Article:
Weird Worlds #1

Written by Kevin VanHook, Aaron Lopresti, and Kevin Maguire
Penciled by Jerry Ordway, Aaron Lopresti, and Kevin Maguire
Inked by Jerry Ordway, Matt Ryan, and Kevin Maguire
32 pages, color
Published by DC Comics

When done right, I like anthology comics a great deal. There’s a nice hook to having multiple stories to read in a comic, so even if there’s one part which might not be clicking quite for you, there are still others waiting to be read. (Of course, that means there needs to be more hits than misses.) So I found myself a little curious about Weird Worlds, DC’s new anthology mini-series promising some strange settings and characters. What I got? Well, a mixed bag is a good way to describe it as any.

The book opens with a Lobo story by Kevin VanHook and Jerry Ordway. This isn’t the story I’d have chosen to put first; I think you kick off with your strongest piece, to get that strong first impression if someone opens the book and makes a split-second decision on if they’re going to buy it or not. Sure, Lobo was hugely popular for a while, but considering the miniseries by Keith Giffen, Alan Grant, and Simon Bisley was now 20 years ago, it makes you wonder just how much of a draw the character still is. At any rate, the story is almost the definition of predictability; in a space station bar, one alien explains to another how he defeated Lobo (slumped in the corner with his head missing a large chunk) while flashbacks show that it was just luck, and slowly Lobo’s head repairs itself. It’s not bad, but it’s the sort of Lobo story that anyone could tell in their sleep. Ordway’s art is attractive, but it’s an odd choice for a down and dirty character like Lobo. This story just feels slightly misconceived from start to finish, and it certainly doesn’t belong in the lead slot.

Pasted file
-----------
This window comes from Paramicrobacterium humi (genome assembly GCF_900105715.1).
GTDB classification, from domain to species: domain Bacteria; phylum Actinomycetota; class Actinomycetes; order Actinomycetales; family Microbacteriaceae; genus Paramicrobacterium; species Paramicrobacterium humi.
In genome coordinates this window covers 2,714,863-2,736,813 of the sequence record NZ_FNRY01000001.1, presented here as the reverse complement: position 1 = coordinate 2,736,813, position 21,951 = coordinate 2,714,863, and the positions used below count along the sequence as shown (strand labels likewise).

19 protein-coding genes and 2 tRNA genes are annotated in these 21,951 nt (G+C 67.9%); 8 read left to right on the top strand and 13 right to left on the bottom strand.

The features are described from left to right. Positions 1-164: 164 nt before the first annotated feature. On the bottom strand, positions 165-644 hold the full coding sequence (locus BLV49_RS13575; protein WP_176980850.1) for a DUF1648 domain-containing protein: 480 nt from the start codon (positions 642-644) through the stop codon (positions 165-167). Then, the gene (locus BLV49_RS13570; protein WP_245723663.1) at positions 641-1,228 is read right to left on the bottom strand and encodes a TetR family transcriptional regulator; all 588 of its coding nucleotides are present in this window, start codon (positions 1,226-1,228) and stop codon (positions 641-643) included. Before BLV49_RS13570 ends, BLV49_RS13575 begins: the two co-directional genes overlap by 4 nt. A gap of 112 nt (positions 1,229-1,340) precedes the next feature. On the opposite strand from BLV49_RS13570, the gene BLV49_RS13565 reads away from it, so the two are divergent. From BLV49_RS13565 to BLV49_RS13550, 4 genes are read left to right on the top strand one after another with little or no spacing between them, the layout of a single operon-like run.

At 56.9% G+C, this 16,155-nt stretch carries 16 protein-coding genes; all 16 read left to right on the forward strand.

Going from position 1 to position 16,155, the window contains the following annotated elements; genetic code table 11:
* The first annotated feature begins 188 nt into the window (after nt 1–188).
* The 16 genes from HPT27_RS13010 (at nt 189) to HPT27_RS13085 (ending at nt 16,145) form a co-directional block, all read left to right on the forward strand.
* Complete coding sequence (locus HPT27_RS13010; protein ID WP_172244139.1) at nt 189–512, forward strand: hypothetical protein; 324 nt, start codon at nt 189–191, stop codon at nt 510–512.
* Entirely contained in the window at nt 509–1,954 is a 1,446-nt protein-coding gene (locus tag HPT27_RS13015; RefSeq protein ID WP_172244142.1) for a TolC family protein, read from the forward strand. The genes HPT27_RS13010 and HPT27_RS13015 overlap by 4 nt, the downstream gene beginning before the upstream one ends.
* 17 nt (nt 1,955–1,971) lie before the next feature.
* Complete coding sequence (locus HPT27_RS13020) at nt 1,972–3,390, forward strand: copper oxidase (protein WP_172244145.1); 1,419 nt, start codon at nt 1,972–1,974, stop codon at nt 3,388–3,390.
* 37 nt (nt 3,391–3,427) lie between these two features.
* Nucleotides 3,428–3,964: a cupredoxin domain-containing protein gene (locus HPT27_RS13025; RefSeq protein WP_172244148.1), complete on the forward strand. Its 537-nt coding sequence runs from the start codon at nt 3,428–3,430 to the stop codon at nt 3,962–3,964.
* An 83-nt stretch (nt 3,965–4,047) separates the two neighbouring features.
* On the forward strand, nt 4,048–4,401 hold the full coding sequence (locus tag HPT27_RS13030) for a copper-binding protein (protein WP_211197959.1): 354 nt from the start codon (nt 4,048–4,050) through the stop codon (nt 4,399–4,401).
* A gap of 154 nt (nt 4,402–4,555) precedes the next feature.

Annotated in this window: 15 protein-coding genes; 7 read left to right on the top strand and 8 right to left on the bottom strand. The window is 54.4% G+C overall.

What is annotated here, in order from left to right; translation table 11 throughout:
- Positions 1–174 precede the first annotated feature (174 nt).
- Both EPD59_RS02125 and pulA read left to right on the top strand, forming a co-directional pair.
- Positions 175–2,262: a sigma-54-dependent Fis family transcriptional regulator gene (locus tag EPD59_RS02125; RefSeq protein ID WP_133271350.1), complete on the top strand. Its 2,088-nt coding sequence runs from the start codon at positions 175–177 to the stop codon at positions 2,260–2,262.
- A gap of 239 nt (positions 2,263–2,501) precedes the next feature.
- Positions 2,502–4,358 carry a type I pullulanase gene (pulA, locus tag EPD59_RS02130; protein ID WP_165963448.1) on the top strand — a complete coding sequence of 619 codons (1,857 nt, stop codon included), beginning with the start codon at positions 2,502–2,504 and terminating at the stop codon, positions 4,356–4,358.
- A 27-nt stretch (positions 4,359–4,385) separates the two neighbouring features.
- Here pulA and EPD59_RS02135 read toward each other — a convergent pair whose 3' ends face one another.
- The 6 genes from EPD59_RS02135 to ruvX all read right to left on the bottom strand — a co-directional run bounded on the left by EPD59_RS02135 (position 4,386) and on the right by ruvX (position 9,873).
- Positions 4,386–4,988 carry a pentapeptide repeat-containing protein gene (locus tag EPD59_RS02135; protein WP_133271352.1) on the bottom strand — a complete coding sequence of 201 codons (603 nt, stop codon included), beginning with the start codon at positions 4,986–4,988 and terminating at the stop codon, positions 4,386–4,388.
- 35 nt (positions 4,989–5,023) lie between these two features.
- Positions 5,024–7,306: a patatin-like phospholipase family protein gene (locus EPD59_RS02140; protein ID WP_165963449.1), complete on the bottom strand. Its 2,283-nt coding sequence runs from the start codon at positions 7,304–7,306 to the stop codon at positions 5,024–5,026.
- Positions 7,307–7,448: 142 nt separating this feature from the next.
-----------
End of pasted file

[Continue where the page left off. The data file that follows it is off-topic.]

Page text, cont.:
Aaron Lopresti is next with his own creation, Garbage Man… not to be confused with Swamp Thing, Man-Thing, or (past co-creation of Lopresti’s) Sludge. It’s an incredibly old origin story (man forced into strange experiment, lab is then blown up, he awakes as new mutated monster) and while one of the scientists jokes that it sounds like a cliche, that doesn’t stop it from being so. While the narrative is underwhelming, the saving grace is Lopresti’s art, which looks great. From the veiny hands and arms of his characters, to the covered in bits of trash form of Garbage Man, it’s the real attraction for this story. I’ve been enjoying Lopresti’s art on Justice League: Generation Lost and this is no exception. I just wish we could have gotten a more interesting first chapter—and perhaps a better name for the character/feature while we’re at it.

Last up is Kevin Maguire’s Tanga, and the high point of the first issue. Considering the entire first chapter’s dialogue is Tanga speaking to herself as she flies through space looking for other people, this could have been disastrous. Instead, it’s a riot. Her running monologue is entertaining, and as we learn more about her we start to get the impression that this adorable-looking alien is not as innocent as she portrays herself. When she finally encounters a ship, all our suspicions come home to roost with a memorable climax to the issue. Helping matters is that Maguire’s art looks as beautiful as ever, drawing not only Tanga beautifully but everything from methane seas to space debris. Obviously future chapters will need her to start having actual conversations (although it looks like we should get that next month), but for now it’s a strong first installment.

Weird Worlds was a nice idea, but so far it’s on some slightly shaky ground; one installment that was fun, one that needs some work but has potential, and one that just doesn’t bring anything of big interest. Future issues are going to need to fix that ratio and fast if they want people to stick around. I’ll read the second issue for Maguire’s contribution, but I’ll be eyeing the other two carefully to see if it’s still worth sticking around beyond that. Overall, an uneven and slightly underwhelming first issue.

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